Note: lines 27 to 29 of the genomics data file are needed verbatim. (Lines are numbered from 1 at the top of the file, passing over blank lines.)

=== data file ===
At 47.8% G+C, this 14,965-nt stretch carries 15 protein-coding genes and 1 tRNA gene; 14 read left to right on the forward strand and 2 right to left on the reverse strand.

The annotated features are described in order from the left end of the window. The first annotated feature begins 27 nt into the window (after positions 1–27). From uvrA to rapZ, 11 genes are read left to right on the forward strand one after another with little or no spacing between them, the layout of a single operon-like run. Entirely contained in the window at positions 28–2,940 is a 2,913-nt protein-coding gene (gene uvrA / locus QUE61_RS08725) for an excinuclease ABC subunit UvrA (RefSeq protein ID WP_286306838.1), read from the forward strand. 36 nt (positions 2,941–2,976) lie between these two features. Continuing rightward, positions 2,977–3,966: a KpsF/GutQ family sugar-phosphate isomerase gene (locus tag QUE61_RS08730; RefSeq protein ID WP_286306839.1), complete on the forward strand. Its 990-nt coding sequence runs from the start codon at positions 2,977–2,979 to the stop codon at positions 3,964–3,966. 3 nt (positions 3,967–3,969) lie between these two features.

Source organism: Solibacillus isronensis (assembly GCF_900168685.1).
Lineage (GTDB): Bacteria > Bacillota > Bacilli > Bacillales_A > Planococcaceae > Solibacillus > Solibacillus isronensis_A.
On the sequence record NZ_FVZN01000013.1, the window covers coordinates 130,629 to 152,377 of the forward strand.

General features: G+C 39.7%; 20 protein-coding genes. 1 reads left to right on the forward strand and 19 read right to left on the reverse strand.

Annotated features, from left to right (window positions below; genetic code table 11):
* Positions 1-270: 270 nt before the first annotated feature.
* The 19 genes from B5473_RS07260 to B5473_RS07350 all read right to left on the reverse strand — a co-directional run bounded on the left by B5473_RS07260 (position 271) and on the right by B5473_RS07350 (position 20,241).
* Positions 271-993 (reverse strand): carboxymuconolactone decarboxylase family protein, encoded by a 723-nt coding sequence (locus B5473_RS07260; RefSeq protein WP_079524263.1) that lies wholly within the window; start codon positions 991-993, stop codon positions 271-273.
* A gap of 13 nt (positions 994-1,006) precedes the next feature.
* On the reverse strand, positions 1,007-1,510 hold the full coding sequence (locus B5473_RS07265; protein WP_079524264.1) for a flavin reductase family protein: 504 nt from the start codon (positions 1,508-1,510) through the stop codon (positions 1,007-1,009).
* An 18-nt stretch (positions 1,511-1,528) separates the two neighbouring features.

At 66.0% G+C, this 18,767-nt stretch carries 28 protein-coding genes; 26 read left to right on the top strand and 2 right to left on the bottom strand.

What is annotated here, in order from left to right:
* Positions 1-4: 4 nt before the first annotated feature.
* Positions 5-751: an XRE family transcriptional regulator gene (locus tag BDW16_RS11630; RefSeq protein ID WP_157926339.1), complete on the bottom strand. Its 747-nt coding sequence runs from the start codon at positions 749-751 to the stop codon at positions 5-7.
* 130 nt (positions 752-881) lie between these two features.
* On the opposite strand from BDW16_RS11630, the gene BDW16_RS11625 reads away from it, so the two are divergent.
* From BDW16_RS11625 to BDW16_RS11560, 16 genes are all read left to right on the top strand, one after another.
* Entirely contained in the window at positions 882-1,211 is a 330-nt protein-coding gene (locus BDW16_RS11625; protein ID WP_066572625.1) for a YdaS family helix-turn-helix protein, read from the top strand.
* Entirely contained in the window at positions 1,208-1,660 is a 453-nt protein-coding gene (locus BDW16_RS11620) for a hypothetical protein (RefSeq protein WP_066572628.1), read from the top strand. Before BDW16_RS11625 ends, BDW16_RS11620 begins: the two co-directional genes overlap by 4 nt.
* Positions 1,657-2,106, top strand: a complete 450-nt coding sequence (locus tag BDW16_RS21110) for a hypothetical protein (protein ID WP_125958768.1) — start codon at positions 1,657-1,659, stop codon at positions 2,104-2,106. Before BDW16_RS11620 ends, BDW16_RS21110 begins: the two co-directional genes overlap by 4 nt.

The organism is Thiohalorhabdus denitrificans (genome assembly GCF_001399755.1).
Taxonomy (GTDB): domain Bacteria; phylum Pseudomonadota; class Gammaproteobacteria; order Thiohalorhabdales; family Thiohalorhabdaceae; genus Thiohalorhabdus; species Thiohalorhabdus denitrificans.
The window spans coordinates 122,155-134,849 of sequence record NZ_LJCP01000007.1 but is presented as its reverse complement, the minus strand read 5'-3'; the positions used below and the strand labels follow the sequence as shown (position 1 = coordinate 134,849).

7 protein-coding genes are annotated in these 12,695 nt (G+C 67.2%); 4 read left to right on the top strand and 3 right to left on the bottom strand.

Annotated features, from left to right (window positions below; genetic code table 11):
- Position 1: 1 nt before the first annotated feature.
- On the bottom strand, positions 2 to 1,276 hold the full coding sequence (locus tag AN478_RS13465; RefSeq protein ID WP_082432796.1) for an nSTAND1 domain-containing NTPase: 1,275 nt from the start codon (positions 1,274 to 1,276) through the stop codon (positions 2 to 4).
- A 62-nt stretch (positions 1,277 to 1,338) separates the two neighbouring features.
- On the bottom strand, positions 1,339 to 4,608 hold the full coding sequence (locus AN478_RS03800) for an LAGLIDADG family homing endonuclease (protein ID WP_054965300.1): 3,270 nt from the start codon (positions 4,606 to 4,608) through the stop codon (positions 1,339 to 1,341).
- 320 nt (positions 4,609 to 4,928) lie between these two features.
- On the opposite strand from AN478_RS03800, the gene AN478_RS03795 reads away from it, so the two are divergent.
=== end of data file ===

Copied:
7 protein-coding genes are annotated in these 12,695 nt (G+C 67.2%); 4 read left to right on the top strand and 3 right to left on the bottom strand.

Annotated features, from left to right (window positions below; genetic code table 11):
- Position 1: 1 nt before the first annotated feature.